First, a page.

Diablo Canyon: A Just Transition for Workers and the Environment

Tom Dalzell

Guest Blogger Series: Voices of Labor and Allies from Labor in the Climate Transition Conference

Governor Newsom and the new Legislature will face many hard challenges in meeting the state’s increasingly stringent goals for emissions reduction. Fortunately, most of their new steps are likely to create large numbers of new jobs, as climate policies to date have done. But it’s possible that some of these steps may cause a shakeout in fossil-fuel industries. If so, a fundamental premise should be that workers must not be made to pay the price.

For that reason, state policymakers can look at one of the major successes of the past year—the landmark deal to shut down Diablo Canyon, California’s last nuclear power plant, while helping its workers and communities switch to a post-nuclear economy. We can be proud that the deal was not just a big step for California, but also a model for the nation and the world.

Our union, IBEW Local 1245, represents the Diablo Canyon workers, and for the past few years we worked with PG&E, environmentalists, and local communities to negotiate a deal for the nuclear plant’s scheduled 2025 shutdown. This year, the plan was approved by the Legislature and signed by Governor Jerry Brown.

The negotiations to reach the agreement weren’t easy. But they were possible because everyone involved, even those who had been enemies for over three decades, put down their swords long enough to chart a path worth taking together.

The union’s top priority, of course, was first and foremost taking care of the 500 high-skill, high-wage employees at the plant. In 2012, the San Onofre Nuclear Power Plant was forced abruptly into closure, and it put a lot of our brothers and sisters out of work. That disaster made crystal clear that if Diablo Canyon had to close, advance planning would be needed to ease workers into retirement or into new jobs.

Here’s how: A core part of the plan was an agreement to keep the plant operational until the end of its license with the Nuclear Regulatory Commission, through 2025, and we negotiated a 25 percent retention bonus for workers to remain at the plant through its closure. For workers who were close to retirement, the additional income was welcome news. For younger workers, the plan provided an opportunity to remain in the community and expand their skills thanks to a training program to transition them into the ongoing work of decommissioning the plant–work that would otherwise have been offered to outside contractors.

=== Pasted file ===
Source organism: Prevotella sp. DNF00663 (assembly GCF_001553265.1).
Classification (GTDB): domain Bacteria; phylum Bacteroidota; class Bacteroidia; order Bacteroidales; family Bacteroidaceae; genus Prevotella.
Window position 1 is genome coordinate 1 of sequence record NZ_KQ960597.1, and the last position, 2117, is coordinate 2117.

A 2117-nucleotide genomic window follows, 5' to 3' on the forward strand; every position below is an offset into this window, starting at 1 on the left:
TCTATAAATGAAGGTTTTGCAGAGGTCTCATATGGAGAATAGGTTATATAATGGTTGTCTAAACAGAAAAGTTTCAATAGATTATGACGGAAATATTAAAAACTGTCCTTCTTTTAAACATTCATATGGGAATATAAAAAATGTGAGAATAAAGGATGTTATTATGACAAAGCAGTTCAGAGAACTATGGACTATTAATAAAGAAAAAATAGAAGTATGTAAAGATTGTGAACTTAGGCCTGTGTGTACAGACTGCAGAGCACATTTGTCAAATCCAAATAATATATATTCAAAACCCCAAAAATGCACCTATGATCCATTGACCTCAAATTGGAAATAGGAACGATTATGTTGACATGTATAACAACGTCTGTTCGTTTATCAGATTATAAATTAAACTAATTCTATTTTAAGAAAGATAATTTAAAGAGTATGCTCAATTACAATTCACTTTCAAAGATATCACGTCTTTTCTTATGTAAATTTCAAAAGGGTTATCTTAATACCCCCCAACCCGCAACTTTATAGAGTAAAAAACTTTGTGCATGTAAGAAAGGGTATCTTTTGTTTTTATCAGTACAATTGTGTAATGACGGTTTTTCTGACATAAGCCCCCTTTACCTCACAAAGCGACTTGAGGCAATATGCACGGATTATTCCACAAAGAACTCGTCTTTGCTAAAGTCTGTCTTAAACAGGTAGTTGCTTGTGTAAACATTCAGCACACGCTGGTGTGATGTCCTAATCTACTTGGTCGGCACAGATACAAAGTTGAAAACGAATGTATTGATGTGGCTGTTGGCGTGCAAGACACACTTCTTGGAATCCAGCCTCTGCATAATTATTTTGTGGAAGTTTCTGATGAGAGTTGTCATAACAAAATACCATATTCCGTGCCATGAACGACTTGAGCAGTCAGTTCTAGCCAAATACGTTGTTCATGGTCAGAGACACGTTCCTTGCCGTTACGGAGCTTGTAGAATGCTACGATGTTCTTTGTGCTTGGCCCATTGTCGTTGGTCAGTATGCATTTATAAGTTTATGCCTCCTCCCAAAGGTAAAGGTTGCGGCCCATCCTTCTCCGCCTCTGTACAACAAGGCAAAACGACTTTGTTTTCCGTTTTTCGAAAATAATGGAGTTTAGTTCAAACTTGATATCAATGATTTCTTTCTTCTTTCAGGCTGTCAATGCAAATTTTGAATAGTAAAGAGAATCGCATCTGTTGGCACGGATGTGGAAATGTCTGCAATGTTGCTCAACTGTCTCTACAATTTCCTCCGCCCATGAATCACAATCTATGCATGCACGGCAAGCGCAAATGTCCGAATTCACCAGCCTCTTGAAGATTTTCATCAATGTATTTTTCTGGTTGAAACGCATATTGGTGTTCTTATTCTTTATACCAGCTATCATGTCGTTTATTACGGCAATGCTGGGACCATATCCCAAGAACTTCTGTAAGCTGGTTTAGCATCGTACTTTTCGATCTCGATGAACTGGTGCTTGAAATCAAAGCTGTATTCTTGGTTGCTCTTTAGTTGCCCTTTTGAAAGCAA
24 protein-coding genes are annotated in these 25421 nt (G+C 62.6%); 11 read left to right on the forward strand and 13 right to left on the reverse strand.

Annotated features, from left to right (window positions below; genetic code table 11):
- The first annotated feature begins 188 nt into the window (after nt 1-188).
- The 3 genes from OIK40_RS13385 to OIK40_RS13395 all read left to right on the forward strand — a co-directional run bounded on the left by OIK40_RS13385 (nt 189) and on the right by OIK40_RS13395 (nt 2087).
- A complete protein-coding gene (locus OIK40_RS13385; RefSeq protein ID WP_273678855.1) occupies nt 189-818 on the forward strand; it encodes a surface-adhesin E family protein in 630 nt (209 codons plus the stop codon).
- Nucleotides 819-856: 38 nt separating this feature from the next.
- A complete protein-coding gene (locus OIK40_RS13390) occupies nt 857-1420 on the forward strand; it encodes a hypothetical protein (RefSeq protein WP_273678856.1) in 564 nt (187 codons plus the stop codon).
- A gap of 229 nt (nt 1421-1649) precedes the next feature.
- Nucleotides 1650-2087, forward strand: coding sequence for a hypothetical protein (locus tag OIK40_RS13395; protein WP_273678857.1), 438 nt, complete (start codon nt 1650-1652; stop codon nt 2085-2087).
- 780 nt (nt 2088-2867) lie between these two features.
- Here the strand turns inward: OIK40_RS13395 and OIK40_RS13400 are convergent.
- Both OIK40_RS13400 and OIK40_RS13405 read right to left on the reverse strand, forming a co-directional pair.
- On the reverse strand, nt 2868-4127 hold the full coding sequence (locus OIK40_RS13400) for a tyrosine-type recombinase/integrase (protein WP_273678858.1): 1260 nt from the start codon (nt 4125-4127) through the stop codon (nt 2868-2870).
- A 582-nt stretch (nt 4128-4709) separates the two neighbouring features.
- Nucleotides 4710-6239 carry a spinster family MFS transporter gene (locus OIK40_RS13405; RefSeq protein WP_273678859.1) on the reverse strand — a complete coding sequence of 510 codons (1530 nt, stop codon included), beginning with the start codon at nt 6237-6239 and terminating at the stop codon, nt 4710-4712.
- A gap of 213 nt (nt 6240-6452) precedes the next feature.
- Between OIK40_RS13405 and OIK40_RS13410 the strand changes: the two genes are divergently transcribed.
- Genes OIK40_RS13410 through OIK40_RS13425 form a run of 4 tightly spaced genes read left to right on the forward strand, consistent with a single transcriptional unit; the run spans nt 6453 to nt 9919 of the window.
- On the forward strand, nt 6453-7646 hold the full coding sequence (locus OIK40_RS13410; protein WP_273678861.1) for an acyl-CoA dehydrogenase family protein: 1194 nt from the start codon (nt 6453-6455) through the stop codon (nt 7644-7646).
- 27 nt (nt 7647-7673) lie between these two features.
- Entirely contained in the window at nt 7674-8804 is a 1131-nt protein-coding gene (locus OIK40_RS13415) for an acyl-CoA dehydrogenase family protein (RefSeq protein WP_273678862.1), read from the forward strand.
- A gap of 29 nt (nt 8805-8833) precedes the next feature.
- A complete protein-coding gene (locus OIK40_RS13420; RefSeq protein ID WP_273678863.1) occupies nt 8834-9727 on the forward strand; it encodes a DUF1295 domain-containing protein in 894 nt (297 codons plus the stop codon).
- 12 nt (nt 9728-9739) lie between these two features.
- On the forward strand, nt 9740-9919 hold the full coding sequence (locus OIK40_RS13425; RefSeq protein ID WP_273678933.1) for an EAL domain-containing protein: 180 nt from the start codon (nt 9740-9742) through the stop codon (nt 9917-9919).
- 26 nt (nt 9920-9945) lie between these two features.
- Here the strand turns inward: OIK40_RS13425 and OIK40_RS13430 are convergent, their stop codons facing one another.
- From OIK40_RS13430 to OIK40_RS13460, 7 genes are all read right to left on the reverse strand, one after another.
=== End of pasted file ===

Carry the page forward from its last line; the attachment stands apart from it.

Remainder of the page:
As much as the workers were owed a just transition, we saw that the local community needed one too. Diablo Canyon’s closure would mean a painful loss in the region’s tax base, so we pushed for a $85 million package to help mitigate that blow.

Perhaps surprisingly to many, we wanted the agreement to ensure a just transition for the environment, too. Diablo Canyon generates almost 9 percent of California’s electricity, and we didn’t want to see more fossil fuels being burned to fill the energy demand. We did not want to see a repeat of the increased carbon emissions in the aftermath of the San Onofre closure, and we agreed that the replacement power would be carbon free. Even environmental groups like Friends of the Earth, which was founded in 1970 with the singular goal of shutting down nuclear power, saw the importance of keeping the plant open for seven more years to allow for this just transition.

Diablo Canyon’s closure agreement was a result of workers, local policymakers, environmental advocates, utilities and regulators’ understanding that it was in no one’s interest to shut down the plant immediately, and in everyone’s best interest to build a long, seven-year runway.

The details of this plan were particular to Diablo Canyon, and future transition deals elsewhere will necessarily be different. But we got the basics right, and they show how workers and communities can become central players, not roadkill, in the clean energy transition.

“Pivot” is a fancy buzzword that basically means you’re going to forget what you’ve been doing and do the opposite. I believe that environmentalists largely support worker goals, and unions largely support environmental goals. I’m glad to see that we all were able to pivot, for the sake of our environment, the local community, and California’s workers.


Tom Dalzell is the Business Manager of the International Brotherhood of Electrical Workers (IBEW) Local 1245